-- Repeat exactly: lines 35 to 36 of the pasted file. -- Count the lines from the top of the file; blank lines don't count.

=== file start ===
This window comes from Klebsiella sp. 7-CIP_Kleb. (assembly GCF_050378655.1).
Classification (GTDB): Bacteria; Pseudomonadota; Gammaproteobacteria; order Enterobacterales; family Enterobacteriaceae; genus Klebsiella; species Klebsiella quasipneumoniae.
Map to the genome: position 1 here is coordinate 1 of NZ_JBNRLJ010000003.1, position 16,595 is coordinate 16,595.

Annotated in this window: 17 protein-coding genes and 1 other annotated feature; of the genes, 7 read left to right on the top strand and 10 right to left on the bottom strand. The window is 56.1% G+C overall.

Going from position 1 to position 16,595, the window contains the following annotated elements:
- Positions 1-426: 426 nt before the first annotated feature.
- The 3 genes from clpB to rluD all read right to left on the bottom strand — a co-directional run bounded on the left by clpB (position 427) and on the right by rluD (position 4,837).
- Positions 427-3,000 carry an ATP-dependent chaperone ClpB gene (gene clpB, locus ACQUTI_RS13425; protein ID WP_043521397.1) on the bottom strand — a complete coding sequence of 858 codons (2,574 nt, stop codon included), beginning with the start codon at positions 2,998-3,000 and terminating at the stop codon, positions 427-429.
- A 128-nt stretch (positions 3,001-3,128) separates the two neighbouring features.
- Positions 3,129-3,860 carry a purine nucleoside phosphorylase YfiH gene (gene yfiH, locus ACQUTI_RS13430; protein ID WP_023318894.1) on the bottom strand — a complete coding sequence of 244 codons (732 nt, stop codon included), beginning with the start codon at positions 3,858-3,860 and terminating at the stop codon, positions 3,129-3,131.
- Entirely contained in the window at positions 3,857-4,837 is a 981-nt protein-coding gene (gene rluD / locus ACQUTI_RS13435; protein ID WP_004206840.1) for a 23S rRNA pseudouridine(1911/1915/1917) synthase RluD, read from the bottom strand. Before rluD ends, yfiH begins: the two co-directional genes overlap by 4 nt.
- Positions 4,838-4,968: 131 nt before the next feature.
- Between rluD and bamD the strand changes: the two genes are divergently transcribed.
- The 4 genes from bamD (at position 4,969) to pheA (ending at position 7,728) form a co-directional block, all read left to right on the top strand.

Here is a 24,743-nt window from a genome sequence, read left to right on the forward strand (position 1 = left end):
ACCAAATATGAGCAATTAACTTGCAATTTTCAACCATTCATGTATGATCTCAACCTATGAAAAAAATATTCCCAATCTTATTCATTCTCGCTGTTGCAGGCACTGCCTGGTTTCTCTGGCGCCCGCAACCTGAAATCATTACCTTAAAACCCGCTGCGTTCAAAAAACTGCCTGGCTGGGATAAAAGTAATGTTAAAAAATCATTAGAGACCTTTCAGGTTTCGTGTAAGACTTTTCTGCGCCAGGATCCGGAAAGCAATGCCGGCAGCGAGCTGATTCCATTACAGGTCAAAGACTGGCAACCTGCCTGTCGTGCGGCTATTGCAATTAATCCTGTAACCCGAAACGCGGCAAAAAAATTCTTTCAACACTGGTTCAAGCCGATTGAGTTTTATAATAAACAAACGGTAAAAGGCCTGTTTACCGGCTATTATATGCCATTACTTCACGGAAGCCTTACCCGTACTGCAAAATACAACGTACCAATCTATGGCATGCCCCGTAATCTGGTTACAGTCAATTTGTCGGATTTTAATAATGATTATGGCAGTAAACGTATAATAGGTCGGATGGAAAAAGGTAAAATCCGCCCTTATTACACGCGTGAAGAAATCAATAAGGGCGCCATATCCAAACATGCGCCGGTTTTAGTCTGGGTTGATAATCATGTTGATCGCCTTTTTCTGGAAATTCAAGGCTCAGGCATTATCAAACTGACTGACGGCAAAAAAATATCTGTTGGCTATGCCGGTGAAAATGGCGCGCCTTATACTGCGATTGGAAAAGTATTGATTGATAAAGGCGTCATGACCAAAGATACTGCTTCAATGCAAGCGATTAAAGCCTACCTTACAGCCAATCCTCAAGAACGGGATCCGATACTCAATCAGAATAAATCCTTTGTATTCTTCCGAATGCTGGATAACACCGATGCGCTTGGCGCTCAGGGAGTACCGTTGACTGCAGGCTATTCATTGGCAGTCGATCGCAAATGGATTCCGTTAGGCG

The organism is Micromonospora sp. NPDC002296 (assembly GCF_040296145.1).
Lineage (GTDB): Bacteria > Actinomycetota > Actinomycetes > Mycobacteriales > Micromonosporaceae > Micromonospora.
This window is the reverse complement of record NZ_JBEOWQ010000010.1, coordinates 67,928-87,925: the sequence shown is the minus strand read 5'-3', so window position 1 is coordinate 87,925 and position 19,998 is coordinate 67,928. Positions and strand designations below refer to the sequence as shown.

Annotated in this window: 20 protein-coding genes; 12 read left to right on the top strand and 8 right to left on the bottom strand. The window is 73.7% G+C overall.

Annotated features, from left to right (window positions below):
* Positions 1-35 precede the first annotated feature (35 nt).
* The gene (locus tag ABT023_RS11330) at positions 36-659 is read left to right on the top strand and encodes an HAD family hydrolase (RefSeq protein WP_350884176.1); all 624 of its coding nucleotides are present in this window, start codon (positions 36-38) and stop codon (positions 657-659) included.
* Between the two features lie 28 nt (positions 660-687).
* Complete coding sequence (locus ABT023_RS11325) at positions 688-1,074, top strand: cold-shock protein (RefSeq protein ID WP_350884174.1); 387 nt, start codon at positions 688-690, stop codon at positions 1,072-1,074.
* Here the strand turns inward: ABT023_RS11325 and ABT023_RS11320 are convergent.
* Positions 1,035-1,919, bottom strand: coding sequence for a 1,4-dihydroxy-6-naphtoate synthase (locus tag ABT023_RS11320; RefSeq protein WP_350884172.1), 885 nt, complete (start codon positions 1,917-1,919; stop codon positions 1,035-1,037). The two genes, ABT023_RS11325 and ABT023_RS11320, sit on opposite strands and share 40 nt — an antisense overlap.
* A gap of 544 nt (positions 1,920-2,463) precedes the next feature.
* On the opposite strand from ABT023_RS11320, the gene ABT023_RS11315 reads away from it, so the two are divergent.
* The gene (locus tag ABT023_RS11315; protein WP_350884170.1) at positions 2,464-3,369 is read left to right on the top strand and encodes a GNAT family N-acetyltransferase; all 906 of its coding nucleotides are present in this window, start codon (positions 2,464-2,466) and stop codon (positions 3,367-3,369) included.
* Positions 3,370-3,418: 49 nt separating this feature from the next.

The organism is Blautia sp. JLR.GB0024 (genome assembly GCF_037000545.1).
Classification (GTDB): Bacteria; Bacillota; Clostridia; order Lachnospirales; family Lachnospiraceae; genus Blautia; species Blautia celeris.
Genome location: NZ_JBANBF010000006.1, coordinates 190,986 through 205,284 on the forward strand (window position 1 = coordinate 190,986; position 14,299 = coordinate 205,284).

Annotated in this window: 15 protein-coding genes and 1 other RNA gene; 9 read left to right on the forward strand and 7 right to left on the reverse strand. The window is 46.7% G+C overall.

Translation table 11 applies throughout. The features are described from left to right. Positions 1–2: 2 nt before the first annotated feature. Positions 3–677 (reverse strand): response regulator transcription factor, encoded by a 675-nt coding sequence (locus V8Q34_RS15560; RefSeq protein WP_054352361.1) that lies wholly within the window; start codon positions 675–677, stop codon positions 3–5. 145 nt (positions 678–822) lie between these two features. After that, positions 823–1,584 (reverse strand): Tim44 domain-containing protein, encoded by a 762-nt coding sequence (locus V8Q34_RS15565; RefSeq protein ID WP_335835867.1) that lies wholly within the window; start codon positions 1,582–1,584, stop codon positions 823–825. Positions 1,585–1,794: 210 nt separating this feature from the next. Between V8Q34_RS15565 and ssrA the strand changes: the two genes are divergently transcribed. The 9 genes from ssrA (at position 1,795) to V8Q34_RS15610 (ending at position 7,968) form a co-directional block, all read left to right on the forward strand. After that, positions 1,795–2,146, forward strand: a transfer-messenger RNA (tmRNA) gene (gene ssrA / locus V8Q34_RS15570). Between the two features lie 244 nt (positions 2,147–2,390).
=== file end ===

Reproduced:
Annotated in this window: 15 protein-coding genes and 1 other RNA gene; 9 read left to right on the forward strand and 7 right to left on the reverse strand. The window is 46.7% G+C overall.

Translation table 11 applies throughout. The features are described from left to right. Positions 1–2: 2 nt before the first annotated feature. Positions 3–677 (reverse strand): response regulator transcription factor, encoded by a 675-nt coding sequence (locus V8Q34_RS15560; RefSeq protein WP_054352361.1) that lies wholly within the window; start codon positions 675–677, stop codon positions 3–5. 145 nt (positions 678–822) lie between these two features. After that, positions 823–1,584 (reverse strand): Tim44 domain-containing protein, encoded by a 762-nt coding sequence (locus V8Q34_RS15565; RefSeq protein ID WP_335835867.1) that lies wholly within the window; start codon positions 1,582–1,584, stop codon positions 823–825. Positions 1,585–1,794: 210 nt separating this feature from the next. Between V8Q34_RS15565 and ssrA the strand changes: the two genes are divergently transcribed. The 9 genes from ssrA (at position 1,795) to V8Q34_RS15610 (ending at position 7,968) form a co-directional block, all read left to right on the forward strand. After that, positions 1,795–2,146, forward strand: a transfer-messenger RNA (tmRNA) gene (gene ssrA / locus V8Q34_RS15570). Between the two features lie 244 nt (positions 2,147–2,390).